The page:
Development of a Coastal Drought Index Using Salinity Data

Tuesday, 16 December 2014
Paul Anthony Conrads, USGS South Carolina Water Science Center, Columbia, SC, United States and Lisa S Darby, NOAA, Boulder, CO, United States
The freshwater-saltwater interface in surface-water bodies along the coast is an important factor in the ecological and socio-economic dynamics of coastal communities. It influences community composition in freshwater and saltwater ecosystems, determines fisheries spawning habitat, and controls freshwater availability for municipal and industrial water intakes. These dynamics may be affected by coastal drought through changes in Vibrio bacteria impacts on shellfish harvesting and occurrence of wound infection, fish kills, harmful algal blooms, hypoxia, and beach closures.

There are many definitions of drought, with most describing a decline in precipitation having negative impacts on water supply and agriculture. Four general types of drought are recognized: hydrological, agricultural, meteorological, and socio-economic. Indices have been developed for these drought types incorporating data such as rainfall, streamflow, soil moisture, groundwater levels, and snow pack. These indices were developed for upland areas and may not be appropriate for characterizing drought in coastal areas. Because of the uniqueness of drought impacts on coastal ecosystems, a need exists to develop a coastal drought index. The availability of real-time and historical salinity datasets provides an opportunity to develop a salinity-based coastal drought index.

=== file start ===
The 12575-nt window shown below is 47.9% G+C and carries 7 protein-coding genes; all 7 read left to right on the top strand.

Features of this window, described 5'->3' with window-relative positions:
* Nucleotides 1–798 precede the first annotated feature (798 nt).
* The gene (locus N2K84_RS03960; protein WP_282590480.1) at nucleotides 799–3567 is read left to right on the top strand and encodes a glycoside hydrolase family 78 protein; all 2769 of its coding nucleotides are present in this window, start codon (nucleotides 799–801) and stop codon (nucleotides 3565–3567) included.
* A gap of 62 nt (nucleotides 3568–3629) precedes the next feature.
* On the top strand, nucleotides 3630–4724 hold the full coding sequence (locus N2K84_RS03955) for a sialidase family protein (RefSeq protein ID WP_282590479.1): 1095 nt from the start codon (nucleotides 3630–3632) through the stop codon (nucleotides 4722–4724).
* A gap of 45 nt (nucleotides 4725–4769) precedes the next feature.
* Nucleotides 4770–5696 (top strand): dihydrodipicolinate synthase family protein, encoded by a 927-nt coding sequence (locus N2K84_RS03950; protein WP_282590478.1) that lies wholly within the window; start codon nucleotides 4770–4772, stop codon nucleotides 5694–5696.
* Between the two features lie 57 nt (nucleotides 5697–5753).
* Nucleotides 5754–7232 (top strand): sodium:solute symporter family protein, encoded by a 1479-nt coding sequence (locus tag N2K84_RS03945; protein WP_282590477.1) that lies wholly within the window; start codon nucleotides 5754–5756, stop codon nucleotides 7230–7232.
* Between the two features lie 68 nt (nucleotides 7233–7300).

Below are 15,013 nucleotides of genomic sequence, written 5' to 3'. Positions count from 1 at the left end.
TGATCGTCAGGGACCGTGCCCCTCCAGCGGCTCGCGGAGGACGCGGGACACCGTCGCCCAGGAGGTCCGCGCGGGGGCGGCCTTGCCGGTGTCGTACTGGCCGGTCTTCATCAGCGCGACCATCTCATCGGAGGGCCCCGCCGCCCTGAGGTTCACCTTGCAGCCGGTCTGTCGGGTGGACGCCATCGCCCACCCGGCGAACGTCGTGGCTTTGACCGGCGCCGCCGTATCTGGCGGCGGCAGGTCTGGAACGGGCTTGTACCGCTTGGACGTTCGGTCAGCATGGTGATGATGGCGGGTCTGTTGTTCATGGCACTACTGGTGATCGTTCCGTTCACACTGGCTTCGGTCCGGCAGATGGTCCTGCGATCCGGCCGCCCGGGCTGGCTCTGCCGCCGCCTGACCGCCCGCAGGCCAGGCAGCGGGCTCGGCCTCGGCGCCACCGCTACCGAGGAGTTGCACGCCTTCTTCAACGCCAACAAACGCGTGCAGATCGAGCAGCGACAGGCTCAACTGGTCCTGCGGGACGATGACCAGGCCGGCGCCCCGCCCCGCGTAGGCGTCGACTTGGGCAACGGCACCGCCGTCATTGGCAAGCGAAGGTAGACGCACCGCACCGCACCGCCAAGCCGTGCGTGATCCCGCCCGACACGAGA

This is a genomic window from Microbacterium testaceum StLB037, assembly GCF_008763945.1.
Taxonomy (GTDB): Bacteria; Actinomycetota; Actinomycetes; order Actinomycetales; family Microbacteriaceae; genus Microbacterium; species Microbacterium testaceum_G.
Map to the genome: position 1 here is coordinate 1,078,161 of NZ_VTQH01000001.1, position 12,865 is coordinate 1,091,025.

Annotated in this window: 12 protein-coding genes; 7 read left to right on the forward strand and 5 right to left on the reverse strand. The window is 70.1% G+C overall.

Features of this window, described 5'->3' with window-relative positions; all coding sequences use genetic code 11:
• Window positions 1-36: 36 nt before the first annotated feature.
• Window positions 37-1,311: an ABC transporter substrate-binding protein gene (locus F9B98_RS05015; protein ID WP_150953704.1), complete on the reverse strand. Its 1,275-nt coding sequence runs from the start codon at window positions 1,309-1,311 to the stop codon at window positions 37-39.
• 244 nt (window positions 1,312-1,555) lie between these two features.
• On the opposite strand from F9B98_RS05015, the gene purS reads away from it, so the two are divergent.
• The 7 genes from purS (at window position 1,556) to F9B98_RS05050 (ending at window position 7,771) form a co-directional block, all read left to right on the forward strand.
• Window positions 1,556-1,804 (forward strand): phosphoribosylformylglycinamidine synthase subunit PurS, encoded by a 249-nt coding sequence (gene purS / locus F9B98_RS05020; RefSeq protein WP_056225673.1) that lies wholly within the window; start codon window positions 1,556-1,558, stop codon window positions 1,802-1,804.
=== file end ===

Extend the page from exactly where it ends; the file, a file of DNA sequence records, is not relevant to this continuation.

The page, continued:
The challenge of characterizing salinity dynamics in response to drought is excluding responses attributable to occasional saltwater intrusion events. Our approach to develop a coastal drought index modified the Standardized Precipitation Index and applied it to sites in South Carolina and Georgia, USA. Coastal drought indices characterizing 1-, 3-, 6-, 9-, and12-month drought conditions were developed. Evaluation of the coastal drought index indicates that it can be used for different estuary types, for comparison between estuaries, and as an index for wet conditions (high freshwater inflow) in addition to drought conditions.